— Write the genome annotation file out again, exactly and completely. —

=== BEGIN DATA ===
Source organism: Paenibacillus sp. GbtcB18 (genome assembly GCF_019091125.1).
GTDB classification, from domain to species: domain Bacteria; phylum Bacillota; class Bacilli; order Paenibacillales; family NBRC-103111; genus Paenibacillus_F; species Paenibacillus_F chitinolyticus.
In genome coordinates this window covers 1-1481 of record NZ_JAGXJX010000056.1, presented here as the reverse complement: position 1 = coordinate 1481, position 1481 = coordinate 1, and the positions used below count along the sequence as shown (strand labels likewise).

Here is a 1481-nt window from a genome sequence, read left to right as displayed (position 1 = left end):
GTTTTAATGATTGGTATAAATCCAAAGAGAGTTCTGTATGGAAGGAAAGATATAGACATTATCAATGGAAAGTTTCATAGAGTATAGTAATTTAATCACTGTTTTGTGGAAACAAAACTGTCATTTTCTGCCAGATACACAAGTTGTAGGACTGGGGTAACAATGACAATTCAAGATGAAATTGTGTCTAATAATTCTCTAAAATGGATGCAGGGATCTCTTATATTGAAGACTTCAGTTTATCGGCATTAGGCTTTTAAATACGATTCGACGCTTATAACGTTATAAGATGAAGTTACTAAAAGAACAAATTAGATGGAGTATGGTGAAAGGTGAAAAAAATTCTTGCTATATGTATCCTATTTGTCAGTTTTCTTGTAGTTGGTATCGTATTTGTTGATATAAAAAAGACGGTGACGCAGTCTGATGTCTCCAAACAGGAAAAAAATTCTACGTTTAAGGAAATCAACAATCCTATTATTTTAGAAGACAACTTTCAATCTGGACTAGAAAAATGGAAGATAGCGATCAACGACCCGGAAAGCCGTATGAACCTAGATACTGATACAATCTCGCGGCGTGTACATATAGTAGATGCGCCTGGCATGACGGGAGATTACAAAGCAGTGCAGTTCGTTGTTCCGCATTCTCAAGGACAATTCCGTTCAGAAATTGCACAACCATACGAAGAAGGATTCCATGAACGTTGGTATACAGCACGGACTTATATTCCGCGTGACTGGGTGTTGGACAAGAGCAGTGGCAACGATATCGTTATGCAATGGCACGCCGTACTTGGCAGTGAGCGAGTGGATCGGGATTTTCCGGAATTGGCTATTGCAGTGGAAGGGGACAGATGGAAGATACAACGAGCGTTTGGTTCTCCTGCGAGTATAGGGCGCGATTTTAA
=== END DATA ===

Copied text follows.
Source organism: Paenibacillus sp. GbtcB18 (genome assembly GCF_019091125.1).
GTDB classification, from domain to species: domain Bacteria; phylum Bacillota; class Bacilli; order Paenibacillales; family NBRC-103111; genus Paenibacillus_F; species Paenibacillus_F chitinolyticus.
In genome coordinates this window covers 1-1481 of record NZ_JAGXJX010000056.1, presented here as the reverse complement: position 1 = coordinate 1481, position 1481 = coordinate 1, and the positions used below count along the sequence as shown (strand labels likewise).

Here is a 1481-nt window from a genome sequence, read left to right as displayed (position 1 = left end):
GTTTTAATGATTGGTATAAATCCAAAGAGAGTTCTGTATGGAAGGAAAGATATAGACATTATCAATGGAAAGTTTCATAGAGTATAGTAATTTAATCACTGTTTTGTGGAAACAAAACTGTCATTTTCTGCCAGATACACAAGTTGTAGGACTGGGGTAACAATGACAATTCAAGATGAAATTGTGTCTAATAATTCTCTAAAATGGATGCAGGGATCTCTTATATTGAAGACTTCAGTTTATCGGCATTAGGCTTTTAAATACGATTCGACGCTTATAACGTTATAAGATGAAGTTACTAAAAGAACAAATTAGATGGAGTATGGTGAAAGGTGAAAAAAATTCTTGCTATATGTATCCTATTTGTCAGTTTTCTTGTAGTTGGTATCGTATTTGTTGATATAAAAAAGACGGTGACGCAGTCTGATGTCTCCAAACAGGAAAAAAATTCTACGTTTAAGGAAATCAACAATCCTATTATTTTAGAAGACAACTTTCAATCTGGACTAGAAAAATGGAAGATAGCGATCAACGACCCGGAAAGCCGTATGAACCTAGATACTGATACAATCTCGCGGCGTGTACATATAGTAGATGCGCCTGGCATGACGGGAGATTACAAAGCAGTGCAGTTCGTTGTTCCGCATTCTCAAGGACAATTCCGTTCAGAAATTGCACAACCATACGAAGAAGGATTCCATGAACGTTGGTATACAGCACGGACTTATATTCCGCGTGACTGGGTGTTGGACAAGAGCAGTGGCAACGATATCGTTATGCAATGGCACGCCGTACTTGGCAGTGAGCGAGTGGATCGGGATTTTCCGGAATTGGCTATTGCAGTGGAAGGGGACAGATGGAAGATACAACGAGCGTTTGGTTCTCCTGCGAGTATAGGGCGCGATTTTAA